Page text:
Various embodiments according to the invention will be described hereinafter with reference to the accompanying drawings. In general, according to one embodiment of the invention, a display apparatus including a receiving unit, two signal processing units and, a luminance-curve converter, a display device, a histogram-extracting unit, and a characteristic-control-data output unit. The unit sets a characteristic to the luminance-curve converter in accordance with histogram distribution data. The display apparatus further comprises a first control-signal generating unit, a second control-signal generating unit and a selector. The unit generates a first control signal that reduces the amount of light emitted from the backlight to a value corresponding to the value obtained by integrating the data for emphasizing the low-region, in the luminance-curve converter. The unit determines darkness of the image from the histogram distribution data and generates a second control signal that reduces the amount of light emitted from the backlight in accordance with the darkness of the image. The selector outputs one of the control signals output from the first and second control-signal generating units, which reduces the amount of light emitted from the backlight.
The display screen 14 a of a display 14 is exposed at the front of the cabinet 12. The display 14 comprises, for example, a flat liquid crystal panel. A pair of speakers 15, an operation unit 16, and a light-receiving unit 18 are arranged on the front of the cabinet 12. The light-receiving unit 18 is configured to receive operation data from a remote controller 17 (not shown in
The stand 13 is shaped like a thin box. It is configured to be mounted on a horizontal flat base (not shown), with its bottom plate 13 a contacting the flat base. The stand 13 has a support member 19 that protrudes upward from the center part of the top plate 13 b, which opposes the bottom plate 13 a. The support member 19 is coupled to the back of the cabinet 12. The stand 13 therefore holds the cabinet 12 in the standing position.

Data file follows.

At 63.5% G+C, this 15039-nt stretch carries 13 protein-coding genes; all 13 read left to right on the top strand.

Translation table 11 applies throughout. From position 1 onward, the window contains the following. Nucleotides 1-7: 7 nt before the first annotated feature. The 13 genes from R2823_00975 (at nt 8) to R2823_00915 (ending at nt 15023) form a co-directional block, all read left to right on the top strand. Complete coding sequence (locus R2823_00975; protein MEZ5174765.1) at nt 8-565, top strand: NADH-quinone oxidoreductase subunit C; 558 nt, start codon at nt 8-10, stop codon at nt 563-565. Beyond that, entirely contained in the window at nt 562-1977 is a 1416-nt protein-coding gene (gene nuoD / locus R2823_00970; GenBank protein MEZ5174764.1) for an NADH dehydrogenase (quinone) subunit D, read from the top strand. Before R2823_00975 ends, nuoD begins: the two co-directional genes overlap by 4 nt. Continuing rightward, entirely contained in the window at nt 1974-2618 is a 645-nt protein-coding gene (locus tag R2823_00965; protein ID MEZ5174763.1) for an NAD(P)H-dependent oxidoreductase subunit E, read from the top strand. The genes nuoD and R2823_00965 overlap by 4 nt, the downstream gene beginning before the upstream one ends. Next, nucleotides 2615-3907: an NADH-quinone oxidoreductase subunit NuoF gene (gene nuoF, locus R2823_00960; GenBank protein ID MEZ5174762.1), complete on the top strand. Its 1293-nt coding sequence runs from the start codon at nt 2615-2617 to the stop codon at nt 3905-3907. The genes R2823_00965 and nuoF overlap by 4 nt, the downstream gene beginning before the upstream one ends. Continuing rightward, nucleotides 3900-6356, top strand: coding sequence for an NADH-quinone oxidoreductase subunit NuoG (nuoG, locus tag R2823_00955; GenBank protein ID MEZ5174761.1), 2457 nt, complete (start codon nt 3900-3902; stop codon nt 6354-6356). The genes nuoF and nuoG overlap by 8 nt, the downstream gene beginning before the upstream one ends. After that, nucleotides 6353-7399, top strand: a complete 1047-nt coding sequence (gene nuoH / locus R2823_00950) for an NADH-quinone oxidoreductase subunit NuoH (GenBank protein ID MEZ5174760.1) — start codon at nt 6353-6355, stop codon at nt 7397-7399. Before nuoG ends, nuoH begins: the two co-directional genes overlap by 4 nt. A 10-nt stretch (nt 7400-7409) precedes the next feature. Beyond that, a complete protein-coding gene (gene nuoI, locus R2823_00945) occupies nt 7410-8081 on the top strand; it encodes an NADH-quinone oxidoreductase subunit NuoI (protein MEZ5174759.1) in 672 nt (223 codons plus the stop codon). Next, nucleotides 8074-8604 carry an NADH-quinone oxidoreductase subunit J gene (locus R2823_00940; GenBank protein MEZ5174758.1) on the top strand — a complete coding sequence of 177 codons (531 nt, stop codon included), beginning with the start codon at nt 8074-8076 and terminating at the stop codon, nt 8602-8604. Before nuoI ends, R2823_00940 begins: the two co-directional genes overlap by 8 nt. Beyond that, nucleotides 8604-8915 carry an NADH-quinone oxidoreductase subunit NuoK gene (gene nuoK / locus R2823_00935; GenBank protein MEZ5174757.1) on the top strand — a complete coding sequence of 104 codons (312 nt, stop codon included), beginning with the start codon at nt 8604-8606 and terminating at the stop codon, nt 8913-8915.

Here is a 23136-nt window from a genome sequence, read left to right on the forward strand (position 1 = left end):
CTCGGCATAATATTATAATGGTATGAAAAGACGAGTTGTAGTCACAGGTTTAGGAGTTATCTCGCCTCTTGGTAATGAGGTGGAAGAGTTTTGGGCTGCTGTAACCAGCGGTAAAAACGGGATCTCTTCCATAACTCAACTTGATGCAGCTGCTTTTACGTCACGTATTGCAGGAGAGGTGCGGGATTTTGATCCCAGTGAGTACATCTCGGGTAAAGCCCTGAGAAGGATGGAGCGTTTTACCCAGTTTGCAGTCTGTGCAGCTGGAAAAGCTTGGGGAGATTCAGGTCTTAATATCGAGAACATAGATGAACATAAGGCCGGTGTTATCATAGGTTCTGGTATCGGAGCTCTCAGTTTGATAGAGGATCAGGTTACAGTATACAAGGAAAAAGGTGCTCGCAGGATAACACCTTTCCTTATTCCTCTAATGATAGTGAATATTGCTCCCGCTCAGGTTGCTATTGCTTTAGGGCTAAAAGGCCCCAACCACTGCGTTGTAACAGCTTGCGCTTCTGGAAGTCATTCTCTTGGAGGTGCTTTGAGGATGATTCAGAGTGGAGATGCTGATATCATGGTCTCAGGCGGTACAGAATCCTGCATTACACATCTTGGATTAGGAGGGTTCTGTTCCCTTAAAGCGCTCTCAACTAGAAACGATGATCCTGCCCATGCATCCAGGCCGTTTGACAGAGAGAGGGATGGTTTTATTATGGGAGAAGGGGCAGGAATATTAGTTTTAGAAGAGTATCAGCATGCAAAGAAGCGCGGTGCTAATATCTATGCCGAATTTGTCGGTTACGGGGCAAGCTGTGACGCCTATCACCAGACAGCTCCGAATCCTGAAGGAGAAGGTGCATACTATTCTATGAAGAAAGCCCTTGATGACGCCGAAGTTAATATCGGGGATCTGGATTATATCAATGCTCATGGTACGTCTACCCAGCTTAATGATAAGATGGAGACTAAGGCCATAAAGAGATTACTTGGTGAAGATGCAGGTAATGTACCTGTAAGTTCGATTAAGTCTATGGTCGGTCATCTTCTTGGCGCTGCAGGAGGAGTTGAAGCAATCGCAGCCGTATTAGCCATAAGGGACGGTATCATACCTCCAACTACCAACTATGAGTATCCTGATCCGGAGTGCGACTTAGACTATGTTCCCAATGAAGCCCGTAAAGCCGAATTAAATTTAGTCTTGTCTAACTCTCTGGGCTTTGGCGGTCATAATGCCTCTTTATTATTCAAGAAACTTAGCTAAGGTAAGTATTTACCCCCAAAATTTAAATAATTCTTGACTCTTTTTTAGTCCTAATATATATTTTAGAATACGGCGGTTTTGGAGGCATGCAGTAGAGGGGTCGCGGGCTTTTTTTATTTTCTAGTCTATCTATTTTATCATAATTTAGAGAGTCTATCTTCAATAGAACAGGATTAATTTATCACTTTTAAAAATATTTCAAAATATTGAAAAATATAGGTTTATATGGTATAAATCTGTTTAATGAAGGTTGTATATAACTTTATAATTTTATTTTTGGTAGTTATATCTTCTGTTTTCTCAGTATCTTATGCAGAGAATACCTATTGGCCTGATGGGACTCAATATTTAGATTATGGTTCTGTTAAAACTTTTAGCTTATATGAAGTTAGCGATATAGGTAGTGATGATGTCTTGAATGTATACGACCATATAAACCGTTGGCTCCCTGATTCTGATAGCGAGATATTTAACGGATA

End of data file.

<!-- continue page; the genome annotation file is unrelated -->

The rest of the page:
The stand 13 incorporates an HDD 20 (not shown in
An antenna 22 connected to the signal-processing system receives a digital television broadcast signal. The signal is supplied via an input terminal 23 to a tuner unit 24. The tuner unit 24 extracts a signal of a desired channel from the digital television broad signal input to it. The signal output from the tuner unit 24 is supplied to a decoder unit 25. The decoder unit 25 performs decoding, such as moving picture experts group 2 (MPEG2) decoding, on the signal input to it. The signal thus decoded is supplied to a selector 26.
The signal output from the tuner unit 24 is supplied directly to the selector 26. The selector 26 extracts video data and audio data from this signal. The video data and the audio data are supplied via a control unit 35 to the HDD 20. Thus, they can be recorded in the HDD 20.
Another antenna 27 is connected to the signal-processing system, too. This antenna 27 receives an analog television broadcast signal. This signal is supplied via an input terminal 28 to a tuner unit 29. This tuner unit 29 extracts a signal of the desired channel from the analog television broadcast signal and demodulates the same. The signal output from the tuner unit 29 is supplied to an analog-to-digital (A/D) converting unit 30. The A/D converting unit 30 converts the signal to a digital signal, which is output to the selector 26.
An analog video signal and an analog audio signal are supplied to an analog-signal input terminal 31 and thence to an A/D converting unit 32. The A/D converting unit 32 converts these signals to digital signals, which are supplied to the selector 26. Further, the analog video signal and the analogy audio signal are supplied to a digital-signal input terminal 33 and thence to the selector 26.
To record an A/D-converted signal in the HDD 20, the encoder incorporated in the selector 26 compresses the signal in a prescribed format such as MPEG2 format. Any A/D-converted signal, thus compressed, can be recorded in the HDD 20.
The selector 26 selects one of the four input digital video-audio signal, and supplies the selected video-audio signal to a signal-processing unit 34. The signal-processing unit 34 performs a specific process on the digital video signal contained in the video-audio signal. The digital video signal thus processed is supplied to the above-mentioned display 14. The image display 14 displays the image represented by the digital video signal. The display 14 is a flat panel display, such as a liquid crystal display. The signal-processing unit 34 performs a process on the digital audio signal contained in the video-audio signal, converting the signal to analog signals. The analog signals are supplied to the above-mentioned speakers 15, respectively. The speakers 15 generate sound from the analog signals, thus accomplishing audio playback.